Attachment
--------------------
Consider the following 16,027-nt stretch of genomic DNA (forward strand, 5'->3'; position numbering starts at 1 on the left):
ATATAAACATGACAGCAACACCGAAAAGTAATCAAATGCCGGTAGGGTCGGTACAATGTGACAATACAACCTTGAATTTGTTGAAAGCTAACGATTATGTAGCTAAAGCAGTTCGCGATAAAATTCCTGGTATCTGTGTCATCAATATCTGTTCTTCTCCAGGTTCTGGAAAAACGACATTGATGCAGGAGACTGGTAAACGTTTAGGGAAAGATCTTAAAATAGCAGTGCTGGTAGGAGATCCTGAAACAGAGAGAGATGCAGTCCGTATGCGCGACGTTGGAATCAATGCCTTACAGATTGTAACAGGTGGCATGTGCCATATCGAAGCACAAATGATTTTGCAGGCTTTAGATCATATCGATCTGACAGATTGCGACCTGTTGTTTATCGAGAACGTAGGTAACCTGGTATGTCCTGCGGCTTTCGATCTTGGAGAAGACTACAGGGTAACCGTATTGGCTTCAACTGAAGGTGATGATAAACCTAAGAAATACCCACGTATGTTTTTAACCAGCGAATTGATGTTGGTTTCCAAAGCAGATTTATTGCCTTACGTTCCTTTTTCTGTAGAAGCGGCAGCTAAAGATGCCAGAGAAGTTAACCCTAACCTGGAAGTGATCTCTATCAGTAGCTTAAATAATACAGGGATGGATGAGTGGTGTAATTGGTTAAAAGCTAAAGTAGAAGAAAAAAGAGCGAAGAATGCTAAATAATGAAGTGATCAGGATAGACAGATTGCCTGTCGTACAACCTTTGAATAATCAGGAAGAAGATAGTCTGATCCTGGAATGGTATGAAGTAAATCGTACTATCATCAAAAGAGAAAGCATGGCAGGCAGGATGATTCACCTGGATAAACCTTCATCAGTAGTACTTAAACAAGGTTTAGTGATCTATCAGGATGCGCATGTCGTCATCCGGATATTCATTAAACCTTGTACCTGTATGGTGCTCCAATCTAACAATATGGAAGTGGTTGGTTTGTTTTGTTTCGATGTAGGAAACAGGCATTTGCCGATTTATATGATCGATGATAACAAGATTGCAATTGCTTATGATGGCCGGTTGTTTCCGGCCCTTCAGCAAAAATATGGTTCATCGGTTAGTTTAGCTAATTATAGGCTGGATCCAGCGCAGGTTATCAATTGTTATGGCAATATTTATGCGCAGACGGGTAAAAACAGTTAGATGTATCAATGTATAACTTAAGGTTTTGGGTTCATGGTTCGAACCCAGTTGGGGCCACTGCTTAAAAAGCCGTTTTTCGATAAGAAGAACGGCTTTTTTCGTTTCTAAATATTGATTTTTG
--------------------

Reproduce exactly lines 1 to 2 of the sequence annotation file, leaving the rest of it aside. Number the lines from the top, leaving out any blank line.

Consider the following 16,027-nt stretch of genomic DNA (forward strand, 5'->3'; position numbering starts at 1 on the left):
ATATAAACATGACAGCAACACCGAAAAGTAATCAAATGCCGGTAGGGTCGGTACAATGTGACAATACAACCTTGAATTTGTTGAAAGCTAACGATTATGTAGCTAAAGCAGTTCGCGATAAAATTCCTGGTATCTGTGTCATCAATATCTGTTCTTCTCCAGGTTCTGGAAAAACGACATTGATGCAGGAGACTGGTAAACGTTTAGGGAAAGATCTTAAAATAGCAGTGCTGGTAGGAGATCCTGAAACAGAGAGAGATGCAGTCCGTATGCGCGACGTTGGAATCAATGCCTTACAGATTGTAACAGGTGGCATGTGCCATATCGAAGCACAAATGATTTTGCAGGCTTTAGATCATATCGATCTGACAGATTGCGACCTGTTGTTTATCGAGAACGTAGGTAACCTGGTATGTCCTGCGGCTTTCGATCTTGGAGAAGACTACAGGGTAACCGTATTGGCTTCAACTGAAGGTGATGATAAACCTAAGAAATACCCACGTATGTTTTTAACCAGCGAATTGATGTTGGTTTCCAAAGCAGATTTATTGCCTTACGTTCCTTTTTCTGTAGAAGCGGCAGCTAAAGATGCCAGAGAAGTTAACCCTAACCTGGAAGTGATCTCTATCAGTAGCTTAAATAATACAGGGATGGATGAGTGGTGTAATTGGTTAAAAGCTAAAGTAGAAGAAAAAAGAGCGAAGAATGCTAAATAATGAAGTGATCAGGATAGACAGATTGCCTGTCGTACAACCTTTGAATAATCAGGAAGAAGATAGTCTGATCCTGGAATGGTATGAAGTAAATCGTACTATCATCAAAAGAGAAAGCATGGCAGGCAGGATGATTCACCTGGATAAACCTTCATCAGTAGTACTTAAACAAGGTTTAGTGATCTATCAGGATGCGCATGTCGTCATCCGGATATTCATTAAACCTTGTACCTGTATGGTGCTCCAATCTAACAATATGGAAGTGGTTGGTTTGTTTTGTTTCGATGTAGGAAACAGGCATTTGCCGATTTATATGATCGATGATAACAAGATTGCAATTGCTTATGATGGCCGGTTGTTTCCGGCCCTTCAGCAAAAATATGGTTCATCGGTTAGTTTAGCTAATTATAGGCTGGATCCAGCGCAGGTTATCAATTGTTATGGCAATATTTATGCGCAGACGGGTAAAAACAGTTAGATGTATCAATGTATAACTTAAGGTTTTGGGTTCATGGTTCGAACCCAGTTGGGGCCACTGCTTAAAAAGCCGTTTTTCGATAAGAAGAACGGCTTTTTTCGTTTCTAAATATTGATTTTTG